One of the most telling omissions of Nokia's Lumia 920 & 820 announcements last week was the absence of any hard details with regard to pricing or availability. Subsequent reports online have tipped a November release for US and European markets, but as yet there's no word on when we'll see the devices in Australia nor how much they're expected to cost. But this marketing blind-spot palls into insignificance beside an advertising implosion that has sucked much of the attention away from the smartphones themselves.
As originally spotted by The Verge, a Nokia advertisement promoting the supposedly shake-free properties of the Lumia 920's “floating lens” optical image stabilisation system reveals an astonishing blooper: a reflected image in the video clearly gives away a film crew shooting the scene, whereas it's otherwise implied that what you're looking at is a non-simulated capture from from the Lumia 920 itself. While the gaffe could be swept aside as a trademark piece of advertising puffery, it's worth noting that the original advertisement doesn't contain any disclaimers to indicate that what you're looking at isn't a valid simulation of the technology. After the trickery was revealed, a red-faced Nokia announced a prompt apology and has now gone as far as to state it is conducting an independent ethics review looking into the affair.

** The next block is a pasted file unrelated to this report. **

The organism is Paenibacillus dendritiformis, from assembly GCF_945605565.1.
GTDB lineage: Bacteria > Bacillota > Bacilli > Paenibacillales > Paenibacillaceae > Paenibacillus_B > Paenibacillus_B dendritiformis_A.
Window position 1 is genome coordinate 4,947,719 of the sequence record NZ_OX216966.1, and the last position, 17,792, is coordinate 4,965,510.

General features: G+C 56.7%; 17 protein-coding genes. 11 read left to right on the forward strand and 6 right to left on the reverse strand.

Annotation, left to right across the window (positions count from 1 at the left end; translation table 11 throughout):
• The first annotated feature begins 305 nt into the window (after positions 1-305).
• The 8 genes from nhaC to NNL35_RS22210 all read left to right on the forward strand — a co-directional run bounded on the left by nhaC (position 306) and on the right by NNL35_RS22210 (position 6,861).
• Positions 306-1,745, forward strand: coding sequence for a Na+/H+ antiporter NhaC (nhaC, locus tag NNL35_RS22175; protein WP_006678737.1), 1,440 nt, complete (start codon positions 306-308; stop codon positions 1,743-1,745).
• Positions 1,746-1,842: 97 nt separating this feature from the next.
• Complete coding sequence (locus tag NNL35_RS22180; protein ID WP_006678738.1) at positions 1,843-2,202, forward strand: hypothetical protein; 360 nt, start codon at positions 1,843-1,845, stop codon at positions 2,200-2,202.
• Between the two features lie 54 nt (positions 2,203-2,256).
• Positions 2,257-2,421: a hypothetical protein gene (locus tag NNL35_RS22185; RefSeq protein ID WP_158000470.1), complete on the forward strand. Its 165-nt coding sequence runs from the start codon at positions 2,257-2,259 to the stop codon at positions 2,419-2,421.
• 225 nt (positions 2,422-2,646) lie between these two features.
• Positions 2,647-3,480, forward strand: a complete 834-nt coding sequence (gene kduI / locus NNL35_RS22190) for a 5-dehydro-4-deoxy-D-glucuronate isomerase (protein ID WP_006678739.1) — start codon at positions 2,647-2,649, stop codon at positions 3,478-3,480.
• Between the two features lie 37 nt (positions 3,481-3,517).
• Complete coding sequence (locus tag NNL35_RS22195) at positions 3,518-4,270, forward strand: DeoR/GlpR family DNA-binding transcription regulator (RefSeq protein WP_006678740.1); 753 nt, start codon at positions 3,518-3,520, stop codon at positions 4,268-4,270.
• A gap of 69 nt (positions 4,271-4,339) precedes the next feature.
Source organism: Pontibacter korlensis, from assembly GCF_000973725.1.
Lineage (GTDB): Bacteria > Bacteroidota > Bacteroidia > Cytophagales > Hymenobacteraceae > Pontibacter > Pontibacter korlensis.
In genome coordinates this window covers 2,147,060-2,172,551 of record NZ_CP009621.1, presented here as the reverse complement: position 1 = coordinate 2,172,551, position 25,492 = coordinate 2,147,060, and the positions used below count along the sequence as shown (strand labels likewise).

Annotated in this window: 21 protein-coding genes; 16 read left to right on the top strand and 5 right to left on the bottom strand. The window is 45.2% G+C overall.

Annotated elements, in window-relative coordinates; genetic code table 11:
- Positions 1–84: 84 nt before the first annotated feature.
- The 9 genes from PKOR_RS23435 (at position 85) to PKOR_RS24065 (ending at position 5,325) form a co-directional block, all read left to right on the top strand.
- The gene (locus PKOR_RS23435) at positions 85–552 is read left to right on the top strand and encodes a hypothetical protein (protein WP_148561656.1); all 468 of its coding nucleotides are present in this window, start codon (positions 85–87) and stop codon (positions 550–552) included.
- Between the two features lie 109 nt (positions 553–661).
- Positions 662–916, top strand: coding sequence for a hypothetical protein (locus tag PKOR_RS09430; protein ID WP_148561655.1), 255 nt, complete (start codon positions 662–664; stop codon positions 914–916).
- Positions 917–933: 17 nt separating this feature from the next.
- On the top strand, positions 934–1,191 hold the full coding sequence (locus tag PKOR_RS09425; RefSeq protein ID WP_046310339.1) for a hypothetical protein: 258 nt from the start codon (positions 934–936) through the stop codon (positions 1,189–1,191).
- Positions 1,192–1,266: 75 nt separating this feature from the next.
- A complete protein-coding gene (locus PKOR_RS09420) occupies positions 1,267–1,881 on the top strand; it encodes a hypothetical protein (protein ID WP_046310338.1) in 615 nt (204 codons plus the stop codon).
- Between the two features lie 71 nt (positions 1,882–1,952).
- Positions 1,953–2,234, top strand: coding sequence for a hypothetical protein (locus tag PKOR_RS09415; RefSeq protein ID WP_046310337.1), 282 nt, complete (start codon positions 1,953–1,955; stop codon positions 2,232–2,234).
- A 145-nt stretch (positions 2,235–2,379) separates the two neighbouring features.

None of this is a great look for the company, which is banking on the success of the new Lumias to stave off market obliteration at the hands of surging Android and iOS competition. But the early signs aren't promising. Even disregarding the ad scandal (and a generally positive reception to the new devices from the media), an early report indicated Nokia's shares still dropped on the day of the launch, simply concluding: “The market’s response is plain: What Nokia announced was insufficient, and perhaps even disappointing.”